After the sacredness and profundity of being in the memory care unit, everything people have to say seems so disconnected from what is most important. Or rather, most things people have to say, even their support of my having seen my Dad, is about seeing him before he goes (yes) and the sadness that he is not the same anymore (not so much yes). I see what a huge work it is to let go of one’s life—you live it and then you let go of it. Like a huge sand painting, you take the broom to it, little by little. Or maybe we are always both putting the finishing touches on and wiping it away at the same time.
I feel sort of irritated or traumatized by having to talk to people in a “normal” way—yet I feel the trauma abating, too, but it is close to the surface— it’s the trauma that comes with the grief. And how quiet my Dad is about all this. And how, in some ways, alike we are. It’s as if I see a version of my own future–not that it will be exact. This has always occurred to me and spurred me on in this way of eating. Now I wonder what it will be like to age, and then die, eating this way–how much smoother, or different it might, or might not be. We will see.
Everything that I was doing before I left and all the details of my life feel as if they have been swept clean away, and are only gradually coming back into focus. Which is okay, too. But it’s different, too, to have lost that momentum by taking a quantum leap into the trip. Maybe it’s not lost, just regrouping. Yet I am not the same, but at a loss as to how different I might be.
Just sad, too, at how people push such things away (dying process, diet instead of drugs, etc.) and how strange this whole plane is—how clingy and fearful. Not that I’m exempt. Far from it.
Also, how my Dad seems to know. And doesn’t expect me to come back all of a sudden. How we said good-bye, him looking me in the eye and kissing me on the mouth. Like my Mom did. Passing the breath on, it felt like.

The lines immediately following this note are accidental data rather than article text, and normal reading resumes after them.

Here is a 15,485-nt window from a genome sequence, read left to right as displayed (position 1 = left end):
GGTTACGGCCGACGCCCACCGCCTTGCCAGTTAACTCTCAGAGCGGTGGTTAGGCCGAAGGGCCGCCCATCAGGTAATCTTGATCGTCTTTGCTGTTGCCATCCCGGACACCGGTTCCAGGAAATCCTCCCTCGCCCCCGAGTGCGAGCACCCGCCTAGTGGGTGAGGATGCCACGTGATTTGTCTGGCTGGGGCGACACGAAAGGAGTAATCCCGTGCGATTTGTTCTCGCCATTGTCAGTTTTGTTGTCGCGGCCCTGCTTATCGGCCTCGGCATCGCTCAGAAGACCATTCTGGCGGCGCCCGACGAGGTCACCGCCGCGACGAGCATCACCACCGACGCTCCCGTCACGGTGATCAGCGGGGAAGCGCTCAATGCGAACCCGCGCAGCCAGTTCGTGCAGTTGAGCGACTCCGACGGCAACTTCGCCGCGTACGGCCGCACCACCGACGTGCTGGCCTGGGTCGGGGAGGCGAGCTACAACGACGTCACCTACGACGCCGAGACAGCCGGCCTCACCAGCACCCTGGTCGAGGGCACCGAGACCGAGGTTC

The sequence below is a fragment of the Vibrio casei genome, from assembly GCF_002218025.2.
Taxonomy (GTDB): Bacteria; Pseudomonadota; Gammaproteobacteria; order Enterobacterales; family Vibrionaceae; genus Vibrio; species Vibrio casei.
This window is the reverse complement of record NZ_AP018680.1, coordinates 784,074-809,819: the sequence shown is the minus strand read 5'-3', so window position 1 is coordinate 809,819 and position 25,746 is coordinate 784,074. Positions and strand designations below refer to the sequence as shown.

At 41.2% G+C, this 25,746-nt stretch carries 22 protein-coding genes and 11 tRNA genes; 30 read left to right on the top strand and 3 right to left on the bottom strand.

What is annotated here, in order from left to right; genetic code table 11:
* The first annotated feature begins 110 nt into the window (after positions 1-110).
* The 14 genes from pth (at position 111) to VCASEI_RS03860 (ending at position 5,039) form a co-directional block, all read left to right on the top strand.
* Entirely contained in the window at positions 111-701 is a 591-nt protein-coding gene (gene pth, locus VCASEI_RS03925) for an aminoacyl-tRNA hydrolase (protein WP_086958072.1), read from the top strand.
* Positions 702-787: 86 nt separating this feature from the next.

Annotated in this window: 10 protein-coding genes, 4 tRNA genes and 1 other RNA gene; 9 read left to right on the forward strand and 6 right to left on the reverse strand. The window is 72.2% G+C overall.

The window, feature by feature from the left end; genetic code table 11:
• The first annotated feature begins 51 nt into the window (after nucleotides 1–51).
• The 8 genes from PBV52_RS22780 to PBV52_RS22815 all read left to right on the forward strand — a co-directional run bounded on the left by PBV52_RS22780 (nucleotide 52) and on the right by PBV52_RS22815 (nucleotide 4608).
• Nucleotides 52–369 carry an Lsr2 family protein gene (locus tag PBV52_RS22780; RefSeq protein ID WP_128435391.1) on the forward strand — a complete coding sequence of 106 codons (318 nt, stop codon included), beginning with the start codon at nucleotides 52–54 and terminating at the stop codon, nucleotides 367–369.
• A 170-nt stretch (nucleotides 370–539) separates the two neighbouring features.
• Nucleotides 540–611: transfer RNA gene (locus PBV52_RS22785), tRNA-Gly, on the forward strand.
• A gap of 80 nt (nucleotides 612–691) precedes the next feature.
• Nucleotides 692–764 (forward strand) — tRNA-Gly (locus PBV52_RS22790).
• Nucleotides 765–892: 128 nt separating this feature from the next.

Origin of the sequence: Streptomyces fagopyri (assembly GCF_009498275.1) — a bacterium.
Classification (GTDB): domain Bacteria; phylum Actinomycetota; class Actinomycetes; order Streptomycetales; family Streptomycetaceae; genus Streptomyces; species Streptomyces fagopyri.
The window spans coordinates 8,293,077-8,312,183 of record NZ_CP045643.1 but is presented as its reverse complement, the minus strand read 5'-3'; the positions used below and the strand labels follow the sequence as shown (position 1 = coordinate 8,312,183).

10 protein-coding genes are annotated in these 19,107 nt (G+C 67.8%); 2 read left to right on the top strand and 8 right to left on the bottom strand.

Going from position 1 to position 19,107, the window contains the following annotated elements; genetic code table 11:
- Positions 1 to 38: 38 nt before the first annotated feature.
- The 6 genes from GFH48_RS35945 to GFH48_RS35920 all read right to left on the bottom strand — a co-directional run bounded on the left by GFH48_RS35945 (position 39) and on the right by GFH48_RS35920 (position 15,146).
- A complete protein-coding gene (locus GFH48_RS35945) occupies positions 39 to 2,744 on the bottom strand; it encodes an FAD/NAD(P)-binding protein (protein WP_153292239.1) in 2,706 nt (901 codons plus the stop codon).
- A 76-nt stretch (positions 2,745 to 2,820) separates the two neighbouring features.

September 26, 2010
Soap “catch “:
These things may sound trivial to the uninitiated, but they really really make me happy and give me hope. Today I was looking at the little plastic fish soap catch gunked up with soap and wanting to put a new bar of Kate’s lemongrass calendula soap on it. . .how to clean it thoroughly has been a mystery to me. . and apparently to my friend who helps me clean also, who has avoided it, or said it’s hard to clean. . . .suddenly I saw that I could use the nail brush just opposite and scrub off the soap under the water! It worked! (Of course it worked, the uninitiated and bored will say. . ) But if you have experienced the Big Beautiful Blank when trying to find the starting point for solving the most elementary of logistical daily problems or tasks, then you know this IS an epiphany, and a little victory, too. No more bewilderment at the gunky soap catch—no more sense of failure for not being able to clean it or figure out how to clean it thoroughly. . no more procrastinating opening the new bar of soap when I’d really rather use that than the liquid soap. . .voila! And it was so pointed, too, that I KNOW I’ll remember it. And that it came today, too, is another reminder that the next “sand painting” is now taking shape. . .
A note on The Big Beautiful Blank: